Key components of the Six Sigma process

For many of the uninitiated, Six Sigma has taken on an almost mystical quality, and truth be told, on many levels, you’ve got to do it to understand it. Visit Six Sigma chat rooms and web sites, and one of the toughest challenges often cited is the difficulty of explaining Six Sigma "in 25 words or less."

At many companies, Six Sigma is no more or no less than a measure of quality that strives for near perfection, and there are many different frameworks in use. However, there are two major submethodologies: DMAIC (define, measure, analyze, improve, control) and DMADV (define, measure, analyze, design, verify). The DMAIC process, the most common approach to Six Sigma, is an improvement model for existing processes that fall below specified levels, while DMADV is used to develop new processes or products. Both processes are executed by Six Sigma black belts and green belts and overseen by Six Sigma master black belts.

At the web site, QPR, a Six Sigma consulting firm, further breaks down some of the key process components as follows:

  • Define: Define the core process.
  • Measure: Measure the existing system and establish reliable and valid measures.
  • Analyze: Analyze findings, define the gap between as-is state and should-be state.
  • Improve: Create new ways to do things; re-engineer the process; validate improvements by simulations and statistical methods; create project plans; instigate changes through contemporary communication (i.e., intranet/Internet).

Another firm, Advanced Systems Consultants (ASC) of Scottsdale, AZ, outlines its Six Sigma process with what it calls a "phased approach":

Phase I: Executive strategy. Presentation of an overview of the Six Sigma program to the executive leadership of the organization, to help them crystallize their vision and lead them through the strategy to implement it within their particular organization.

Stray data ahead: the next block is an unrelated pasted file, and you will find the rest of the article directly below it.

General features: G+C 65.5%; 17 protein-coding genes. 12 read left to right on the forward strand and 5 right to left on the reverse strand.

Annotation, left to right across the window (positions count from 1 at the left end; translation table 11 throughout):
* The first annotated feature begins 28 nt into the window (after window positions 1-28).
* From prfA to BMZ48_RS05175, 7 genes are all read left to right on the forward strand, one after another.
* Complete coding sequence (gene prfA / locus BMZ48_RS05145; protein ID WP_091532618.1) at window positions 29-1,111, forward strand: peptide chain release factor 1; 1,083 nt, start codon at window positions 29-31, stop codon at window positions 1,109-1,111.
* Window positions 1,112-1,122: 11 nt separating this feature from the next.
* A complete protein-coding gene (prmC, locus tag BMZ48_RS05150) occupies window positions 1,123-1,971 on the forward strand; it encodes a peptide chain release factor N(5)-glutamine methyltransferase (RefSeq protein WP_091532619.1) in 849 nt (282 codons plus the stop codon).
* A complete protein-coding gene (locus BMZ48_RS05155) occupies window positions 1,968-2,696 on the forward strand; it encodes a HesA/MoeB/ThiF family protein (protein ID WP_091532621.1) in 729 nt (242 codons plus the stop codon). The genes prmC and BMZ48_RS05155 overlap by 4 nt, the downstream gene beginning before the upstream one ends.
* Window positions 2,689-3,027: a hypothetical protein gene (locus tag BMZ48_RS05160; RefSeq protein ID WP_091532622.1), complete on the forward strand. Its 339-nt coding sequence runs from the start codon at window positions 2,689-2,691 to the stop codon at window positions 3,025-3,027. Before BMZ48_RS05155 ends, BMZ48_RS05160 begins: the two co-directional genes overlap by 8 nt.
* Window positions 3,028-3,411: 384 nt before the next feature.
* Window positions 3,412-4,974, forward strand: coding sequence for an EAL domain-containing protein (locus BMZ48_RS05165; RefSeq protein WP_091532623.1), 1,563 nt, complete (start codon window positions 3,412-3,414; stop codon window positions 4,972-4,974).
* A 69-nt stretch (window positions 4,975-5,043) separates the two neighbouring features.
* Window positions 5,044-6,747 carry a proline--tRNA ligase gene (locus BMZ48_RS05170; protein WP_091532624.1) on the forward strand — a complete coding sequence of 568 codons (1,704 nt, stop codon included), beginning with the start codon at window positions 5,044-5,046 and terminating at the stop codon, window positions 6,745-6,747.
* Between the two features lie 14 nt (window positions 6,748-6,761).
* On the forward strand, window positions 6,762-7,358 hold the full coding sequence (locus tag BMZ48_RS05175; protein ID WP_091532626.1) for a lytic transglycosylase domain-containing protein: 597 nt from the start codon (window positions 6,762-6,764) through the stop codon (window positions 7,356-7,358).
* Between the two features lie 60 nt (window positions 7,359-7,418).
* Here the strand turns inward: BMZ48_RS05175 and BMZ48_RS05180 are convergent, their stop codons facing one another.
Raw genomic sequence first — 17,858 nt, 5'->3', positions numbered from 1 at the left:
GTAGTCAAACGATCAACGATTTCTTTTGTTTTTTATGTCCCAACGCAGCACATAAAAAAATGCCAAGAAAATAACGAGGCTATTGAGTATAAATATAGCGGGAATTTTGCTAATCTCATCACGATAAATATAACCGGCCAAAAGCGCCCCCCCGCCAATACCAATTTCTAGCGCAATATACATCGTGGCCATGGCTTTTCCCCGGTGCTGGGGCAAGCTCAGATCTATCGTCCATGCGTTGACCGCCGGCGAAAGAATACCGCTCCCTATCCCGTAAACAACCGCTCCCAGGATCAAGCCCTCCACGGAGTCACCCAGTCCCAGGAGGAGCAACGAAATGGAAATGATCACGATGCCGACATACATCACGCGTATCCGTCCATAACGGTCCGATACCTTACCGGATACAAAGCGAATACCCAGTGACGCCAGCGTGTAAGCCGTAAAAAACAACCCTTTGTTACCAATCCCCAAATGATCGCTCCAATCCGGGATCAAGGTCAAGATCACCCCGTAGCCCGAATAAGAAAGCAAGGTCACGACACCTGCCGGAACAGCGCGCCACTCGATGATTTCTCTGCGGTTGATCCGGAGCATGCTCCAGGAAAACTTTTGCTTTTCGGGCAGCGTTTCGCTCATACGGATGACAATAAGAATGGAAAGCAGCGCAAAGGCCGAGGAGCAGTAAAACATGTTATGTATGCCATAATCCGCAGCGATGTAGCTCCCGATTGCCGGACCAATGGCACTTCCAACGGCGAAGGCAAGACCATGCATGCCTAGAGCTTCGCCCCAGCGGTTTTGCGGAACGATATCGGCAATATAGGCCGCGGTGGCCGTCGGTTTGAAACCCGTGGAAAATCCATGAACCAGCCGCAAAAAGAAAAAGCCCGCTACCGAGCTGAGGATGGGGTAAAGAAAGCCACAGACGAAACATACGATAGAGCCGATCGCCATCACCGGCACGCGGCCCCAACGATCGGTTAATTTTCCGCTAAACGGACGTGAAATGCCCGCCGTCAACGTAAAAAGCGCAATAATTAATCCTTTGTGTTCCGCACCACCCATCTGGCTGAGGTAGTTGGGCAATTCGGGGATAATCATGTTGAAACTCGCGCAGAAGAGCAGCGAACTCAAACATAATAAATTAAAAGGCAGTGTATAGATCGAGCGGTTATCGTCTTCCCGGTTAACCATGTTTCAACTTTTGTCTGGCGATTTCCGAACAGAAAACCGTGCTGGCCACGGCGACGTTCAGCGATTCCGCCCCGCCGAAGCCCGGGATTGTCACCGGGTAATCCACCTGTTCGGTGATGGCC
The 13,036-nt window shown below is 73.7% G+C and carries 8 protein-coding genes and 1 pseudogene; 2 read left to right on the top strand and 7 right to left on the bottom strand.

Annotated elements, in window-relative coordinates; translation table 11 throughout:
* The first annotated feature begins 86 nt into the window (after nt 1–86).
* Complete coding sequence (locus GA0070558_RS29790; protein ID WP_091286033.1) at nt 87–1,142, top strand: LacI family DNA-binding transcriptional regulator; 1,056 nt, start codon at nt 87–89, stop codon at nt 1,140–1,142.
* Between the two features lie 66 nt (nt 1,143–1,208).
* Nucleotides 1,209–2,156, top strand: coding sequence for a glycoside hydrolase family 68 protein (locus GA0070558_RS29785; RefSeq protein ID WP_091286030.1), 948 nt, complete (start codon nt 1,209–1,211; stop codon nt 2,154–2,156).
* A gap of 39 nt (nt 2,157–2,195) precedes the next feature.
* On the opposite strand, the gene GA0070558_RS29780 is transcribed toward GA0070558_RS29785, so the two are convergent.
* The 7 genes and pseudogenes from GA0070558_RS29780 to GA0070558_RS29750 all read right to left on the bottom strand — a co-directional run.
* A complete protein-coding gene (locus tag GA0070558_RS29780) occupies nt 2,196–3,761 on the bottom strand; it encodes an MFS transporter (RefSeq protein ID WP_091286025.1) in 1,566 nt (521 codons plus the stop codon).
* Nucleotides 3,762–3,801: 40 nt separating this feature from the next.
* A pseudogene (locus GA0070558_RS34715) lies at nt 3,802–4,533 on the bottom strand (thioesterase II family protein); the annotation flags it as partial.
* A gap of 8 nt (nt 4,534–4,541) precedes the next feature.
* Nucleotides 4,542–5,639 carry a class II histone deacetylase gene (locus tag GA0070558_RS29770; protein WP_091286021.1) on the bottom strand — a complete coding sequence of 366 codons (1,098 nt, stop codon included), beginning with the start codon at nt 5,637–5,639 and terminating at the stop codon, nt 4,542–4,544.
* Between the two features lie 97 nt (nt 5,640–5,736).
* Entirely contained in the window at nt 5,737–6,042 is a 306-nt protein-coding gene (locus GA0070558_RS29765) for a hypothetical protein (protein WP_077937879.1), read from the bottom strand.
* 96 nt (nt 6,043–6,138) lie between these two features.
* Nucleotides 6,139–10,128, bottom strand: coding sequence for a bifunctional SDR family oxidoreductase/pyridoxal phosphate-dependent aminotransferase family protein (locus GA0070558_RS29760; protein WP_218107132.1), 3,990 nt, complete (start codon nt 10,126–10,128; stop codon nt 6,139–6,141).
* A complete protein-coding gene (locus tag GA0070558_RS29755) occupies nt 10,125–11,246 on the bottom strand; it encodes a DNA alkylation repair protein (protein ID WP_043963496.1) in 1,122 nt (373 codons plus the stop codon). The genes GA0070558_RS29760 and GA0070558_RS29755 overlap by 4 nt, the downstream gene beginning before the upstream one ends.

Phase 2: Performance indices. Identify the critical business issues and their respective performance indices for their organization. Establish a baseline, goals, and the impact of the Six Sigma performance indices.

Phase 3: Process classification. Classify the processes according to their impact on the critical business issues and Six Sigma performance indices and define projects and studies.

Phase 4: Resource designation. Designate teams, their leaders (black belts) and members (green belts), and assign them to specific projects and studies.

Phase 5: M/PCpS standardization. Training, standardization, and deployment of ASC’s proprietary five-stage methodology for process characterization, optimization and control — for all team members and leaders.

Phase 6: Program review. Periodic review of the projects and studies assigned to the teams and their impact on the Six Sigma performance indices and critical business issues.

(See Perez-Wilson M. "Six Sigma strategies: Creating excellence in the workplace." Web: Go to December 1997 issue.)